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Microblogging site Tumblr to ban all porn from its platform, LGBTs furious

Doug Mainwaring Doug Mainwaring Follow Doug

December 6, 2018 (LifeSiteNews) – A major microblogging and social networking site has announced it will delete all “adult content” – pornography – on its platform.

Tumblr, which is owned by Verizon, is saying goodbye to “sexual content and nudity” for good, just a few weeks after finding child pornography had made its way onto the platform despite filters meant to prevent such occurrences. Apple’s App store quickly dumped Tumblr after the discovery.  

“Photos, videos, or GIFs that show real-life human genitals or female-presenting nipples, and any content—including photos, videos, GIFs and illustrations—that depicts sex acts” are now banned, according to a statement issued by Tumblr.

Exceptions will be made for classical statues, nudity found in art, as well as “birth or after-birth moments, and health-related situations, such as post-mastectomy.” There will also be an exception for “gender confirmation surgery” photos.

“It is our continued, humble aspiration that Tumblr be a safe place for creative expression, self-discovery, and a deep sense of community,” wrote Tumblr CEO Jeff D’Onofrio in a separate statement. “As Tumblr continues to grow and evolve, and our understanding of our impact on our world becomes clearer, we have a responsibility to consider that impact across different age groups, demographics, cultures, and mindsets. We spent considerable time weighing the pros and cons of expression in the community that includes adult content. In doing so, it became clear that without this content we have the opportunity to create a place where more people feel comfortable expressing themselves.”

“Bottom line: There are no shortage of sites on the internet that feature adult content,” said D’Onofrio. “We will leave it to them and focus our efforts on creating the most welcoming environment possible for our community.”

The new policy, which goes into effect on December 17, has been roundly criticized by some disgruntled Tumblr users.

“For those that use its site legally, the decision to ban adult content across its entire network is seen as a reluctance to tackle the issues properly,” wrote Dave Lee in a BBC commentary. “Tumblr has decided to give up, rather than do as other sites have done and invest in measures to handle illegal content, while allowing sexual expression.”

Lee said that “Tumblr’s porn ban abandons the marginalized.”

“Unlike typical pornography sites, which overwhelmingly cater to men, and serve an often narrow definition of what is attractive,” continued Lee, “Tumblr has been a home for something else – content tailored at vibrant LGBT communities, or for those with tastes you might not necessarily share with all your friends.”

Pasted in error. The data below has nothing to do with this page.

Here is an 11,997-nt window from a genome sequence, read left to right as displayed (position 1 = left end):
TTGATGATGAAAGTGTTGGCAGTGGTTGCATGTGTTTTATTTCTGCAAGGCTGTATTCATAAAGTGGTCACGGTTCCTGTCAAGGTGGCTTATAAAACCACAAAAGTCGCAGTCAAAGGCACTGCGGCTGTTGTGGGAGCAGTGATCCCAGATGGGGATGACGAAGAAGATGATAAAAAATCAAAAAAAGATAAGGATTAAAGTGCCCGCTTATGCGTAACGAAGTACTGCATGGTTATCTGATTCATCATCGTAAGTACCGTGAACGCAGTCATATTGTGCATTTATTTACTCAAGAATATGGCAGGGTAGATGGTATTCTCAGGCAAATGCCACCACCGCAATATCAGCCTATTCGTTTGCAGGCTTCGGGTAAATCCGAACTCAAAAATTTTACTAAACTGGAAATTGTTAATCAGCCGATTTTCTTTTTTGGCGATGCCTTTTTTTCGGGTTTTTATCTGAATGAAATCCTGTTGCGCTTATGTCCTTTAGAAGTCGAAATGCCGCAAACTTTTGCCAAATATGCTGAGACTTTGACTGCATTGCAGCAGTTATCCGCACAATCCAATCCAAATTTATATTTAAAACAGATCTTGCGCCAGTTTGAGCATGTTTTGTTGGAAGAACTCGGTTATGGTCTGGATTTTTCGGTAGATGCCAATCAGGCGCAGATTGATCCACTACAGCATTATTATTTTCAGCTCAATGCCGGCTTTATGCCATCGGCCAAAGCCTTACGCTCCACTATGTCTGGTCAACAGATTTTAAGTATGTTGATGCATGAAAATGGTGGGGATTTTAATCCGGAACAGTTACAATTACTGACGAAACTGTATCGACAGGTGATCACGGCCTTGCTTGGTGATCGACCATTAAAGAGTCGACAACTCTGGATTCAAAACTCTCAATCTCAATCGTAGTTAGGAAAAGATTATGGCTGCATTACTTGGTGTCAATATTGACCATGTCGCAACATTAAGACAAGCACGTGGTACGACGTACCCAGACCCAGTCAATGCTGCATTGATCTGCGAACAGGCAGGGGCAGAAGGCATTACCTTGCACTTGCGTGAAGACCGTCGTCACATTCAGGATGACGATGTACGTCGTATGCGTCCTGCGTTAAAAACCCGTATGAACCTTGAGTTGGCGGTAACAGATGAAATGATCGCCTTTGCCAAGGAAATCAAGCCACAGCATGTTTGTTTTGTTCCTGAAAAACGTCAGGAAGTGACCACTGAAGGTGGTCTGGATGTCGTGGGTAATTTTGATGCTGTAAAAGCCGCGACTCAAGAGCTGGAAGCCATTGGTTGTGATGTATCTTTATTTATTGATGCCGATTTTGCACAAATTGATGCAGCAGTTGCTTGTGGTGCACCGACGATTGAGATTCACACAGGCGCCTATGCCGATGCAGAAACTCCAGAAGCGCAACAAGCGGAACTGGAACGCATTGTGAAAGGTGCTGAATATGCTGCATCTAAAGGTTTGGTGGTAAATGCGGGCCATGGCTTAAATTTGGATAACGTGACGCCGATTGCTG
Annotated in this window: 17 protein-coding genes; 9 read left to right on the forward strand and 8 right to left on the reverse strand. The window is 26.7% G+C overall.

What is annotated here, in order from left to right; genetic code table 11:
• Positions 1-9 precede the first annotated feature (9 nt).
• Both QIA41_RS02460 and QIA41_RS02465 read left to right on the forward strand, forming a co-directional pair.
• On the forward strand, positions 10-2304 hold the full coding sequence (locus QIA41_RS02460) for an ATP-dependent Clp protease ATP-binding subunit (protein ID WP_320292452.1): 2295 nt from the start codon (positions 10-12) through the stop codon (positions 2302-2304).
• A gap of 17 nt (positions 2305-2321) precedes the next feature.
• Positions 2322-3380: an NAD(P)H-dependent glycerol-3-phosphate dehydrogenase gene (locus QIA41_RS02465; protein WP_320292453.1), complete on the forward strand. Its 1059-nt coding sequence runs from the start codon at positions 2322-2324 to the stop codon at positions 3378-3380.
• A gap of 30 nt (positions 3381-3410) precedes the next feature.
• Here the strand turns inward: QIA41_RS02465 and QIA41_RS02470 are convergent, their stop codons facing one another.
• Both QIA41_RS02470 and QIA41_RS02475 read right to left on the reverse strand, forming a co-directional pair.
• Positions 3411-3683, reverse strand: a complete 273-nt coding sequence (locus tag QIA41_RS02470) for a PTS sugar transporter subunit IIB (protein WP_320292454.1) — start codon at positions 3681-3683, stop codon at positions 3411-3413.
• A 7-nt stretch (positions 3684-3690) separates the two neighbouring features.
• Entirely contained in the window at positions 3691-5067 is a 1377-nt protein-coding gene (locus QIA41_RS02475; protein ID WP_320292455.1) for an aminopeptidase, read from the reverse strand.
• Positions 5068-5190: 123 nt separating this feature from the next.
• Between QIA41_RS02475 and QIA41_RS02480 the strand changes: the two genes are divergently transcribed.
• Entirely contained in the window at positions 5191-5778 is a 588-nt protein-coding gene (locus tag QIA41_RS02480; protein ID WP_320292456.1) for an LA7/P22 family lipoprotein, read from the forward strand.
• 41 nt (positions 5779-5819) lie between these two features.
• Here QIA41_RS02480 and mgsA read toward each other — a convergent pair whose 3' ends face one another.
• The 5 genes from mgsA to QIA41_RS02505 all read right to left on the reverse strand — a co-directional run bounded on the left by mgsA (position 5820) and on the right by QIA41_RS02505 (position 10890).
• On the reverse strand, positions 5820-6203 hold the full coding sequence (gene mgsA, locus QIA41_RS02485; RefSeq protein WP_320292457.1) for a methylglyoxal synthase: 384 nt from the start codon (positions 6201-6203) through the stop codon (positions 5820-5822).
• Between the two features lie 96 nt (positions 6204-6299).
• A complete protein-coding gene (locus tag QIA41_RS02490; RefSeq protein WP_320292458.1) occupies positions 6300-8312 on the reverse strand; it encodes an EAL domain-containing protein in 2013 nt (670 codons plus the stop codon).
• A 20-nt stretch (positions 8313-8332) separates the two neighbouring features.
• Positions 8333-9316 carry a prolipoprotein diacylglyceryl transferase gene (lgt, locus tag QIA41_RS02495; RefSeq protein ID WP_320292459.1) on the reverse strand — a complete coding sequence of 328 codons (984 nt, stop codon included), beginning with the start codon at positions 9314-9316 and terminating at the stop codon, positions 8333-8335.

The LGBT world seemed to take the announcement particularly hard.  

“The surprise announcement met with shock, anger and amusement across much of social media,” according to GayStarNews. “Some predict the site will see a massive downturn in traffic. Others have already announced they are closing their Tumblr pages. Some say they will instead post to Twitter, which continues to allow NSFW [not safe for work] content.”

“Some have pointed out that Tumblr was a place for LGBTI communities to explore and share adult material,” continued the GayStarNews report. “Others have said the site made it far too easy for children to view porn.”

Another LGBT-oriented site, The Advocate, went further, pointing out that many are worried that “the new guidelines would lead to a targeted erasure of LGBTQ content.”

“They are trying to disappear us,” tweeted LGBTQ activist Anthony Oliveira, which The Advocate says alludes “to the larger trend of queer erasure happening at the behest of the Trump administration.”

“Erasure” seems to be a common concern in the Twitterverse.  

“The looming question I have in light of Tumblr's new ban on adult content is how long until they declare anything queer to be ‘adult content’ by default?” wondered Crystal Frasier.

Another lamented that Tumblr’s depriving kids of access to porn and becoming a more “family-friendly site” will actually be bad for children.

“Porn is not sex education. But TOS that remove porn also remove access to sex education,” said Allison Moon. “Making sites ‘family friendly’ actually makes them hostile to kids looking for real information and educators like myself desperate to reach them.”

“I can't advertise my work on Amazon or Facebook. Porn blockers block access to my website,” noted Moon in a subsequent tweet. “[T]hese bans disproportionately target marginalized identities. Remember when Amazon labeled anything ‘lesbian’ (including romance & sex ed) as porn?”

“Queer kids, trans kids, abused kids, kids who doesn't [sic] have trustable adults to talk to – they need to learn about their bodies,” continued Moon. “Teaching kids critical thinking + how to access good info is required for a healthy society. Sex bans prevent that.”

Another observer predicted the end is near for Tumblr: “RIP Tumblr. 2007 - 15 minutes after this change is enacted.”

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